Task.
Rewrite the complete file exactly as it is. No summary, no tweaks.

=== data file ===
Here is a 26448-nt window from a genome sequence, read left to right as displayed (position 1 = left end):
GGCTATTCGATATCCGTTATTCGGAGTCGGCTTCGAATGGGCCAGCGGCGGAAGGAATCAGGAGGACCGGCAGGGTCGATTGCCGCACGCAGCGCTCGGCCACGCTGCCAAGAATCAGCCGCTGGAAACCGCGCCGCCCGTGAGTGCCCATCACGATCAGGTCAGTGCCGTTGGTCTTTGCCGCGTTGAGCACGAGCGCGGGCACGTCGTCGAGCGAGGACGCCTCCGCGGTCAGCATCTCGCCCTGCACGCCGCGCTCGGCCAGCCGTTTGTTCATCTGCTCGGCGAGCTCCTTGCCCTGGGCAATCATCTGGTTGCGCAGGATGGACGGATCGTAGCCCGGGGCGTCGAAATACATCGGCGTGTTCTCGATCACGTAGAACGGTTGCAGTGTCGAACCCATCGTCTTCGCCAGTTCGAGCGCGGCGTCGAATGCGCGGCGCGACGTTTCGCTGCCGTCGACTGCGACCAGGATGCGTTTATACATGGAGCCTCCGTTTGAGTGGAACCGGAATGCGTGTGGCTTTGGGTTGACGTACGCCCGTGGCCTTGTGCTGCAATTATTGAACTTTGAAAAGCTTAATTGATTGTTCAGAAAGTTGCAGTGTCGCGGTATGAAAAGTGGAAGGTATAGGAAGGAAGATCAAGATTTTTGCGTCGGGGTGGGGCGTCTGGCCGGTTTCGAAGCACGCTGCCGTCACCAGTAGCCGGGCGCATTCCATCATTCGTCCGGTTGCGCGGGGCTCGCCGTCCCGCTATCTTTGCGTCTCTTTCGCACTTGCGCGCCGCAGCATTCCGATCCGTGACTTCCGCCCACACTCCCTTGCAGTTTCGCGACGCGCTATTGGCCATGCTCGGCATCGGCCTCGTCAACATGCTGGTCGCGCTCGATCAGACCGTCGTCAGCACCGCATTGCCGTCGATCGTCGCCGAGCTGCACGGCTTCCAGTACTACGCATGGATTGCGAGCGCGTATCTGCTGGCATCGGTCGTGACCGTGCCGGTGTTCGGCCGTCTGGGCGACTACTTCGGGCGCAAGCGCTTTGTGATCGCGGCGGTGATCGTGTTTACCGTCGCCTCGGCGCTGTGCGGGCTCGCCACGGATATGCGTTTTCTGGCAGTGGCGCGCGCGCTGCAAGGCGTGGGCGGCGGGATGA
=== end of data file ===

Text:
Here is a 26448-nt window from a genome sequence, read left to right as displayed (position 1 = left end):
GGCTATTCGATATCCGTTATTCGGAGTCGGCTTCGAATGGGCCAGCGGCGGAAGGAATCAGGAGGACCGGCAGGGTCGATTGCCGCACGCAGCGCTCGGCCACGCTGCCAAGAATCAGCCGCTGGAAACCGCGCCGCCCGTGAGTGCCCATCACGATCAGGTCAGTGCCGTTGGTCTTTGCCGCGTTGAGCACGAGCGCGGGCACGTCGTCGAGCGAGGACGCCTCCGCGGTCAGCATCTCGCCCTGCACGCCGCGCTCGGCCAGCCGTTTGTTCATCTGCTCGGCGAGCTCCTTGCCCTGGGCAATCATCTGGTTGCGCAGGATGGACGGATCGTAGCCCGGGGCGTCGAAATACATCGGCGTGTTCTCGATCACGTAGAACGGTTGCAGTGTCGAACCCATCGTCTTCGCCAGTTCGAGCGCGGCGTCGAATGCGCGGCGCGACGTTTCGCTGCCGTCGACTGCGACCAGGATGCGTTTATACATGGAGCCTCCGTTTGAGTGGAACCGGAATGCGTGTGGCTTTGGGTTGACGTACGCCCGTGGCCTTGTGCTGCAATTATTGAACTTTGAAAAGCTTAATTGATTGTTCAGAAAGTTGCAGTGTCGCGGTATGAAAAGTGGAAGGTATAGGAAGGAAGATCAAGATTTTTGCGTCGGGGTGGGGCGTCTGGCCGGTTTCGAAGCACGCTGCCGTCACCAGTAGCCGGGCGCATTCCATCATTCGTCCGGTTGCGCGGGGCTCGCCGTCCCGCTATCTTTGCGTCTCTTTCGCACTTGCGCGCCGCAGCATTCCGATCCGTGACTTCCGCCCACACTCCCTTGCAGTTTCGCGACGCGCTATTGGCCATGCTCGGCATCGGCCTCGTCAACATGCTGGTCGCGCTCGATCAGACCGTCGTCAGCACCGCATTGCCGTCGATCGTCGCCGAGCTGCACGGCTTCCAGTACTACGCATGGATTGCGAGCGCGTATCTGCTGGCATCGGTCGTGACCGTGCCGGTGTTCGGCCGTCTGGGCGACTACTTCGGGCGCAAGCGCTTTGTGATCGCGGCGGTGATCGTGTTTACCGTCGCCTCGGCGCTGTGCGGGCTCGCCACGGATATGCGTTTTCTGGCAGTGGCGCGCGCGCTGCAAGGCGTGGGCGGCGGGATGA